Choosing a Color Scheme for your Website that doesn't suck

on Web Design

 

Even though it's all around us, most of us simply don't spend a lot of time thinking about color, do we?

Sure, you knew you wanted the flirty blue car, not the puke brown one, when you toured the dealership. You knew you wanted lollypop - nay, Little Mermaid - red hair two years ago. (How'd that work out, btw?)

You might have bickered fondly with your partner over whether BUTTER yellow or DAISY yellow is the right choice for the kitchen. Good grief.

So when it comes down to your website - your online brand, your virtual handshake, your digital expression of yourself - how do you choose your color palette? Most of the time picking just ONE color is enough to stall progress. 

 

Color is a science, really.

English physicist and mathematician Isaac Newton discovered in the 1660's that by passing light through a prism he could identify the 7 colors that make up the visible spectrum: red, orange, yellow, green, blue, indigo, and violet. He invented the color wheel, to show the progression of colors, like so:

 

colorwheel.png

... And you better thank your lucky phone case he did, because the color wheel is exactly the tool you need to make smart choices about putting colors together for your website.

There are 3 main color schemes that will best guide you in the design and creation of your website: analagous color schemes, monochromatic color schemes and triadic color schemes.

Each will bring a different "vibe" or drive a certain look for your website.


An ANALOGOUS color scheme is composed of colors that are next to each other on the wheel, with one being the dominant color. It looks like this:

analagous.jpgThe dominant color (in the middle) should be your main color, and the others can be used to highlight other parts of your site, like in a menu or to draw the eye to an important section.

 

A MONOCHROMATIC color scheme is built with a single color or hue, and variations of it are created with tints (adding white) or tones and shades (adding black). It looks like this:

Monochromatic.jpg

A monochromatic color scheme is good for a softer look on your site. This approach will also guarantee that you will not accidentally clash colors, and you can avoid making your site look "too busy".

 

A TRIADIC color scheme uses colors that are evenly spaced out around the color wheel, like a triangle. It looks like this:

triad.jpg

A triadic color scheme really pops. This is a high contrast, youthful design scheme and when done right, it results in a very "loud" or "juicy" website. 

 

 

Colors probably look different to everyone. 

Remember in elementary school when your brat friend told you that maybe the way he sees green is how you see blue? Then you went home and spiralled into an existential crisis wondeing if everyone actually has The Simpson's neon yellow skin, but you can't tell because your eyes are broken?


Totally not here to re-open that can of worms. The thing to remember about color perception is that there are actual provable degrees of color blindness.

8% of men (yup) and 0.5% of women worldwide cannot distinguish between different shades on the spectrum.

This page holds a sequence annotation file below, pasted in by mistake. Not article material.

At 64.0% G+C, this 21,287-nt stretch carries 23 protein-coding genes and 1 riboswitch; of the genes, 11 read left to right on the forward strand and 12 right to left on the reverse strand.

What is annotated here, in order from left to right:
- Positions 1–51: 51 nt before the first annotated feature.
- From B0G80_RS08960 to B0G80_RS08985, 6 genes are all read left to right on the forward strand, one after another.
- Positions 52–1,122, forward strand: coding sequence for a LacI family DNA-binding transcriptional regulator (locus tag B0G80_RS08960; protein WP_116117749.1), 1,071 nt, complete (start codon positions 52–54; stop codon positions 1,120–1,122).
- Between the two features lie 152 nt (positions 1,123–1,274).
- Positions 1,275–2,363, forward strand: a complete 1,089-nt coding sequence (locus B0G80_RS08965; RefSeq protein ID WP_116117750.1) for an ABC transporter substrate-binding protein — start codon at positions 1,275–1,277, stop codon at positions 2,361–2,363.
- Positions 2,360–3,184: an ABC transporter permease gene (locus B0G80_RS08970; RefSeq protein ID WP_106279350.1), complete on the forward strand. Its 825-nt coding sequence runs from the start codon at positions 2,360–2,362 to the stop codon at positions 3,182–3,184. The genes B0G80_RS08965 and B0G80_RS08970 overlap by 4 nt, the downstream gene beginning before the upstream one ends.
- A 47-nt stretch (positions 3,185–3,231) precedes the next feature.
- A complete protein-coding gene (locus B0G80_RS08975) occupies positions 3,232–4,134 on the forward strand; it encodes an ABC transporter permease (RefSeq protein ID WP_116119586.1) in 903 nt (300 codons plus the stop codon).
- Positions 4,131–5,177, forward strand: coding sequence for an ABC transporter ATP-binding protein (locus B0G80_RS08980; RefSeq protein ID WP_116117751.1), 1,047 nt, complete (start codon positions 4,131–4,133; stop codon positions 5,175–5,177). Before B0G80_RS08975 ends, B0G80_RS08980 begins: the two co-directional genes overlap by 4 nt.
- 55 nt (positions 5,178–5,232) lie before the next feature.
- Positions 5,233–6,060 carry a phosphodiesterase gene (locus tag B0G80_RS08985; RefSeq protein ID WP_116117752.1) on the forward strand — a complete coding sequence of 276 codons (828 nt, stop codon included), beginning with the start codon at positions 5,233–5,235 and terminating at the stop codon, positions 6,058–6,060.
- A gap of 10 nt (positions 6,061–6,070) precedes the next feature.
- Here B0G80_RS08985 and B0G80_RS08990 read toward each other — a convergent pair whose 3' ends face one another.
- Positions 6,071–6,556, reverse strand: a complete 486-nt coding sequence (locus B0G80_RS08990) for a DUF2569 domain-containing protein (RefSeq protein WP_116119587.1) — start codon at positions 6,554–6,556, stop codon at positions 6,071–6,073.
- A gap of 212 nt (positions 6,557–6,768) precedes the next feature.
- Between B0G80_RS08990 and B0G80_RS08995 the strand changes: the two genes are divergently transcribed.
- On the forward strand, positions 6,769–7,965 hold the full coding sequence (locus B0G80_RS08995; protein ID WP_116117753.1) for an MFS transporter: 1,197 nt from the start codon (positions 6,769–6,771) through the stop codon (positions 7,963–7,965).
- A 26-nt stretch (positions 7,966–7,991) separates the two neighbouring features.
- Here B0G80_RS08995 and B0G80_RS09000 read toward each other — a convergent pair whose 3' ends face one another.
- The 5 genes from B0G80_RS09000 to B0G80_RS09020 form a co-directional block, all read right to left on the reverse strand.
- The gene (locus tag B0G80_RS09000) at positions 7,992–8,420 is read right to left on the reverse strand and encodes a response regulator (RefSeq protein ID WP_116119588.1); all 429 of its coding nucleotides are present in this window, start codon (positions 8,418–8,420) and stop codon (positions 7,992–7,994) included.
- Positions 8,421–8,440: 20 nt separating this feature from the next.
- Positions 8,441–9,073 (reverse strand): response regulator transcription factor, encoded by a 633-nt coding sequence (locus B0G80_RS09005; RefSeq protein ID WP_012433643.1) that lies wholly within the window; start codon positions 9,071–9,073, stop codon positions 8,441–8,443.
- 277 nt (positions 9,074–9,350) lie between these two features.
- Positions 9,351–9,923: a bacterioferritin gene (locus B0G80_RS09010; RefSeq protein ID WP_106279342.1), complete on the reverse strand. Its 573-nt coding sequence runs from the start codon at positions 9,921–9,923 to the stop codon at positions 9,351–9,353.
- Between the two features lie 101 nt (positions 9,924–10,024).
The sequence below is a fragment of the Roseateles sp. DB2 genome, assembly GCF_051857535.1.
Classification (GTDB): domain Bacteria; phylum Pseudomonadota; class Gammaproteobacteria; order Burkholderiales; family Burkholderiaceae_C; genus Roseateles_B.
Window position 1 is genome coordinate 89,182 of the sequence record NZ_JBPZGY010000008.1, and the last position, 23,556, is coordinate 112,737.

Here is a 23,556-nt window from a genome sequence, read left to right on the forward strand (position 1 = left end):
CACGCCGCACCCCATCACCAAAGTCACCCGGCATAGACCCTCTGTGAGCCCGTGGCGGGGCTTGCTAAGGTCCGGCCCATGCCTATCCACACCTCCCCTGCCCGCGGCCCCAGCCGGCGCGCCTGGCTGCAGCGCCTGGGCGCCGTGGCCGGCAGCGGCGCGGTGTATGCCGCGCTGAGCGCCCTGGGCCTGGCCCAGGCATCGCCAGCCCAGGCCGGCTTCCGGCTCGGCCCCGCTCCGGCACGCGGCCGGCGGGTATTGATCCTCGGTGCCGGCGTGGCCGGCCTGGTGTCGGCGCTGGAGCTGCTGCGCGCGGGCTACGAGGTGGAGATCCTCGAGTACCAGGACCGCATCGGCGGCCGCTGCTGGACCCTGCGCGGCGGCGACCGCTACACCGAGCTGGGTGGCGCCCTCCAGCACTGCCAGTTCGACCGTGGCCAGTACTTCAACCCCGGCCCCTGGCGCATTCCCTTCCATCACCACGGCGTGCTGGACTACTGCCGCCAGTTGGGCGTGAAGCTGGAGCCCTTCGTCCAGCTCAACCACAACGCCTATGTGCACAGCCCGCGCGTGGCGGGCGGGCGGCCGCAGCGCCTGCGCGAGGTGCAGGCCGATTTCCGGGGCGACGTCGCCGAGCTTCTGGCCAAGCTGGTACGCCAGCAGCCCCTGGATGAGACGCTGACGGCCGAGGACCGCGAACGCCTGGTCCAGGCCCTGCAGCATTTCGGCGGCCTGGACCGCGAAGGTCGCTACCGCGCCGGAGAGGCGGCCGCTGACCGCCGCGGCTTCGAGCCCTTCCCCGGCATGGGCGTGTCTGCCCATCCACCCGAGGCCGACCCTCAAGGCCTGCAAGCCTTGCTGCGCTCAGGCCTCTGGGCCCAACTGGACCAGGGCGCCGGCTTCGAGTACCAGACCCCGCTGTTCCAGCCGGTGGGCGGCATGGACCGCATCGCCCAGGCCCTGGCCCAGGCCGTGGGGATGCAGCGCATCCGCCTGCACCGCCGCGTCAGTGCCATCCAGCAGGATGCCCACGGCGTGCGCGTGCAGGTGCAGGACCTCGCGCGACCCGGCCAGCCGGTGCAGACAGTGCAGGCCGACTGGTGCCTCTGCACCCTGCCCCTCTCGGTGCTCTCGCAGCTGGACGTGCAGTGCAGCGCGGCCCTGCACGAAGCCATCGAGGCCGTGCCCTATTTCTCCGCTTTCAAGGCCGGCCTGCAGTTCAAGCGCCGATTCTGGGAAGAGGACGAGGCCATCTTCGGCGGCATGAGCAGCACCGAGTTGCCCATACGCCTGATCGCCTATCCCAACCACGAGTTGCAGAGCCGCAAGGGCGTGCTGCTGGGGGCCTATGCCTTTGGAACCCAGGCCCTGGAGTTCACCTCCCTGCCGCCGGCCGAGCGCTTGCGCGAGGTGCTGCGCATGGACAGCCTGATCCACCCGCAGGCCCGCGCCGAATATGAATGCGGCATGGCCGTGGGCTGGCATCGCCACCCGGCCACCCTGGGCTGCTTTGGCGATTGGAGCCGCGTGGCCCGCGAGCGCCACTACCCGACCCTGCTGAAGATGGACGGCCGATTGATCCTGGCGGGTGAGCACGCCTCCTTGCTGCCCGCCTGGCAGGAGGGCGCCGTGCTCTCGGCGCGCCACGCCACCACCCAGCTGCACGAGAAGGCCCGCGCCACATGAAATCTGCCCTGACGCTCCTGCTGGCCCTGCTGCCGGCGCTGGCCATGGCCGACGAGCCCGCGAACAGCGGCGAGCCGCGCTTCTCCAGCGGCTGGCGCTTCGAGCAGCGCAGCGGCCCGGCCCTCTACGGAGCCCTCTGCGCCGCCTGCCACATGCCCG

Keeping this in mind can help you when you're designing your website. There are many different kinds of color blindness, but the most common is red-green (deuteranopia).

Someone with this kind of color blindness would not be able to distinguish between purple and blue, for instance. That's because their eyes can't see the red hue in the color purple. (Sucks to be them!)

The best way to avoid problems with this is not to use colored text on a colored background. Stick to white or black for your fonts.

 

Color is a psychology, sort of.

Settle down, we're not going to go off the deep end here. Blue probaly won't "cure" your strep throat, the same way orange won't make you "go crazy".  There are, however, measurable psychological effects prompted by color. 

We do know the color red creates a sense of urgency, and would be great for a call to action button. White denotes cleanliness, purity and neutrality, and would be less effective to drive sign ups or sales as a click through.

Green hints at health and money, and purple suggests wisdom, royalty and respect. Blue is relaxing, calm. Black is forceful, and suggests strength and authority.

Think about the kind of service or product you're featuring on your site, and choose a color that reflects that emotional storytelling. 


Bottom line, color is actually more simple than you think.

If you're still having a hard time deciding on what colors to use for your website, go back to basics. Take a look at any of the visual content you've amassed to include on your page. This can be video, pictures, or even apps you'll embed later. 

Pulling key colors you like from the images you are going to have on your website can really narrow it down. Are you an up-beat funky-organic popscicle maker? 

cucumber-mint-green-tea-popsicles-7.jpg

Use the bright neon green from one of your pictures and try combinations with the analogous, monochromatic or triadic schemes!


ANALOGOUS EXAMPLE:

1pop.jpg

MONOCHROMATIC EXAMPLE:

2pop.jpg

TRIADIC EXAMPLE:

3pop.jpg

Go give it a try yourself! If you play with color, consider carefully the "vibe" you want for your site and take a serious examination of your current content, you'll find the color scheme that works best for you. 

 

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